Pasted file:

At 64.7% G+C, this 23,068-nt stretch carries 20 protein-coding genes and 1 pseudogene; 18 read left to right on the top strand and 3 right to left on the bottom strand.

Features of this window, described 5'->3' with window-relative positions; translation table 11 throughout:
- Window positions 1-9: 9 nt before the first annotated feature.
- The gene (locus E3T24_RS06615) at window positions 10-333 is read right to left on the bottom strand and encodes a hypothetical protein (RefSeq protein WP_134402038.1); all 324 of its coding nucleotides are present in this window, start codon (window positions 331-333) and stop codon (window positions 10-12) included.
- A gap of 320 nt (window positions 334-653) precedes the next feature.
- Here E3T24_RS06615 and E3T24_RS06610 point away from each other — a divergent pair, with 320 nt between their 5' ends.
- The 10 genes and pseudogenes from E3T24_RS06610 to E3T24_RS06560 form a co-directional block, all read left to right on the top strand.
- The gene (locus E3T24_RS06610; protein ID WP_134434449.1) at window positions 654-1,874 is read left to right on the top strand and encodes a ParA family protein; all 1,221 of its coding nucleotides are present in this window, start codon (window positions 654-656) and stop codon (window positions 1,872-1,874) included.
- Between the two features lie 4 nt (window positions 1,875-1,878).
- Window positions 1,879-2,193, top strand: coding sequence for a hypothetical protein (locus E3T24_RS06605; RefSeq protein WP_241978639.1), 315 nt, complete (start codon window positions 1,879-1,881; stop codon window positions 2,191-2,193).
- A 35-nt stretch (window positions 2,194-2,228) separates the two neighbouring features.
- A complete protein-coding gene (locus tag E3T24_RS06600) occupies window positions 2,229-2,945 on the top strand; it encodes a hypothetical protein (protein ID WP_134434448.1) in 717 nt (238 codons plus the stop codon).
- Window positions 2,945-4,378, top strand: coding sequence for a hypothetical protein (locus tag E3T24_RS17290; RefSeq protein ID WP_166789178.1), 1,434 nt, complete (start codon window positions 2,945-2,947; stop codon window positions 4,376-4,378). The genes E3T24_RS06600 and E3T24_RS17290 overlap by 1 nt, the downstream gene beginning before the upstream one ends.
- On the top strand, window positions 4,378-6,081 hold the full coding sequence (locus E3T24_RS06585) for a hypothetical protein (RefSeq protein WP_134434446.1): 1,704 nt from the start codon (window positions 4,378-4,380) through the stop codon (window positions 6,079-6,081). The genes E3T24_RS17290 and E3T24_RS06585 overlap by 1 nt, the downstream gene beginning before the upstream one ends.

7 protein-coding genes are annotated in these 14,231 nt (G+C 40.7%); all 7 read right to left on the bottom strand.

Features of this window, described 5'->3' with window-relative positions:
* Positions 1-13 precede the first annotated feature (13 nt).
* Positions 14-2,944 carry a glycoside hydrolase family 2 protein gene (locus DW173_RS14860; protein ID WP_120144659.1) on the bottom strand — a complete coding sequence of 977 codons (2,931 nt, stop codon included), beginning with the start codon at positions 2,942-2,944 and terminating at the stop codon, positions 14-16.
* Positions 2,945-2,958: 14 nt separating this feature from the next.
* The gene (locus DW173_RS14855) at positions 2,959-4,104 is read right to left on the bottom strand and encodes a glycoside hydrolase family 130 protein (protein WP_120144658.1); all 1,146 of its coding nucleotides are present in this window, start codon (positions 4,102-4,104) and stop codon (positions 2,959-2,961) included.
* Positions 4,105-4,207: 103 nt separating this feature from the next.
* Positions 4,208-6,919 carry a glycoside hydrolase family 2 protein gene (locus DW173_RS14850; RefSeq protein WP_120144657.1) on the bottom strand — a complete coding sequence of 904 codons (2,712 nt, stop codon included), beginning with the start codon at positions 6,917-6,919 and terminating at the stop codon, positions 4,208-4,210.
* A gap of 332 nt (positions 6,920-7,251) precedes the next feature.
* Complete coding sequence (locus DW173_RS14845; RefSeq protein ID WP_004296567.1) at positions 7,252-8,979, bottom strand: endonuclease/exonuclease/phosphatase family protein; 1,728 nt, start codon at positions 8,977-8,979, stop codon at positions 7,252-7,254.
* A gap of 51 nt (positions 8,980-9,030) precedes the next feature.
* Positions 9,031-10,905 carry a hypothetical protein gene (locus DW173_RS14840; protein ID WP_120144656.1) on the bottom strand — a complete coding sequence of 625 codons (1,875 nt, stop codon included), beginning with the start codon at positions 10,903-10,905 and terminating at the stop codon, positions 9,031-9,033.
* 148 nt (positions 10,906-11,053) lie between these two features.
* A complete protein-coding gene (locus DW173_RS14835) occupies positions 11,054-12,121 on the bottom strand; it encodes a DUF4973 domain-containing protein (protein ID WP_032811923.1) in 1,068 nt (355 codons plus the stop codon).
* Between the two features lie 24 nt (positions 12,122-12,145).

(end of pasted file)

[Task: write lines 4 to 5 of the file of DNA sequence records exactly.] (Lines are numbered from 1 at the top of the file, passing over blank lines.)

- The gene (locus E3T24_RS06615) at window positions 10-333 is read right to left on the bottom strand and encodes a hypothetical protein (RefSeq protein WP_134402038.1); all 324 of its coding nucleotides are present in this window, start codon (window positions 331-333) and stop codon (window positions 10-12) included.
- A gap of 320 nt (window positions 334-653) precedes the next feature.